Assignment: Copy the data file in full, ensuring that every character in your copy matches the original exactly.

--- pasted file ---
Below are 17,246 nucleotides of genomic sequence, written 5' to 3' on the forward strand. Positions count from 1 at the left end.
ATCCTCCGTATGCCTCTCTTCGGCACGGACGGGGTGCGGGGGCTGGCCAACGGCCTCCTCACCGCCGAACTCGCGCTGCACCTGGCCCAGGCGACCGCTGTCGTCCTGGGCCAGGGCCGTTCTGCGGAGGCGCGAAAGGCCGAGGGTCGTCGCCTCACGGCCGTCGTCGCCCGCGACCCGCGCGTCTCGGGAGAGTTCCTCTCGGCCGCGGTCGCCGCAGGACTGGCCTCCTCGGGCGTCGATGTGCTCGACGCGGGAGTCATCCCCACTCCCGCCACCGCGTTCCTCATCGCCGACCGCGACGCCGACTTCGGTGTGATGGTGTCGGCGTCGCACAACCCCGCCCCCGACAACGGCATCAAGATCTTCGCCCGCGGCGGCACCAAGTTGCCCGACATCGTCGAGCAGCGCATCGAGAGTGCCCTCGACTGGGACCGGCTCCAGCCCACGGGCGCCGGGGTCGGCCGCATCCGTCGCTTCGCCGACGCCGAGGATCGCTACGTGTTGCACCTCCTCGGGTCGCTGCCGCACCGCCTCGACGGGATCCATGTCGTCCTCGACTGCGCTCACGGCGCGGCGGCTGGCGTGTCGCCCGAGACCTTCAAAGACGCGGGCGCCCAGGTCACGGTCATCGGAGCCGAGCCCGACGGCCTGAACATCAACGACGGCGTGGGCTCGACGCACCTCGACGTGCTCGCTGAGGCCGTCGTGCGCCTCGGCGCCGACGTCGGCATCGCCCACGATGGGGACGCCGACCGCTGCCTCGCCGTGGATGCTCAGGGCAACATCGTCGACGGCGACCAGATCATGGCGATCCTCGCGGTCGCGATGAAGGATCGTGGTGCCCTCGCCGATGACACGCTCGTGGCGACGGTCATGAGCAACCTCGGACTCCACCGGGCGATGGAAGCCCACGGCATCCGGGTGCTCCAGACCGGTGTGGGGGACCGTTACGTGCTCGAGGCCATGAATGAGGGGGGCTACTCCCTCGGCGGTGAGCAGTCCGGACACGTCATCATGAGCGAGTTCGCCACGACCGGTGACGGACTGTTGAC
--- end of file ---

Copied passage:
Below are 17,246 nucleotides of genomic sequence, written 5' to 3' on the forward strand. Positions count from 1 at the left end.
ATCCTCCGTATGCCTCTCTTCGGCACGGACGGGGTGCGGGGGCTGGCCAACGGCCTCCTCACCGCCGAACTCGCGCTGCACCTGGCCCAGGCGACCGCTGTCGTCCTGGGCCAGGGCCGTTCTGCGGAGGCGCGAAAGGCCGAGGGTCGTCGCCTCACGGCCGTCGTCGCCCGCGACCCGCGCGTCTCGGGAGAGTTCCTCTCGGCCGCGGTCGCCGCAGGACTGGCCTCCTCGGGCGTCGATGTGCTCGACGCGGGAGTCATCCCCACTCCCGCCACCGCGTTCCTCATCGCCGACCGCGACGCCGACTTCGGTGTGATGGTGTCGGCGTCGCACAACCCCGCCCCCGACAACGGCATCAAGATCTTCGCCCGCGGCGGCACCAAGTTGCCCGACATCGTCGAGCAGCGCATCGAGAGTGCCCTCGACTGGGACCGGCTCCAGCCCACGGGCGCCGGGGTCGGCCGCATCCGTCGCTTCGCCGACGCCGAGGATCGCTACGTGTTGCACCTCCTCGGGTCGCTGCCGCACCGCCTCGACGGGATCCATGTCGTCCTCGACTGCGCTCACGGCGCGGCGGCTGGCGTGTCGCCCGAGACCTTCAAAGACGCGGGCGCCCAGGTCACGGTCATCGGAGCCGAGCCCGACGGCCTGAACATCAACGACGGCGTGGGCTCGACGCACCTCGACGTGCTCGCTGAGGCCGTCGTGCGCCTCGGCGCCGACGTCGGCATCGCCCACGATGGGGACGCCGACCGCTGCCTCGCCGTGGATGCTCAGGGCAACATCGTCGACGGCGACCAGATCATGGCGATCCTCGCGGTCGCGATGAAGGATCGTGGTGCCCTCGCCGATGACACGCTCGTGGCGACGGTCATGAGCAACCTCGGACTCCACCGGGCGATGGAAGCCCACGGCATCCGGGTGCTCCAGACCGGTGTGGGGGACCGTTACGTGCTCGAGGCCATGAATGAGGGGGGCTACTCCCTCGGCGGTGAGCAGTCCGGACACGTCATCATGAGCGAGTTCGCCACGACCGGTGACGGACTGTTGAC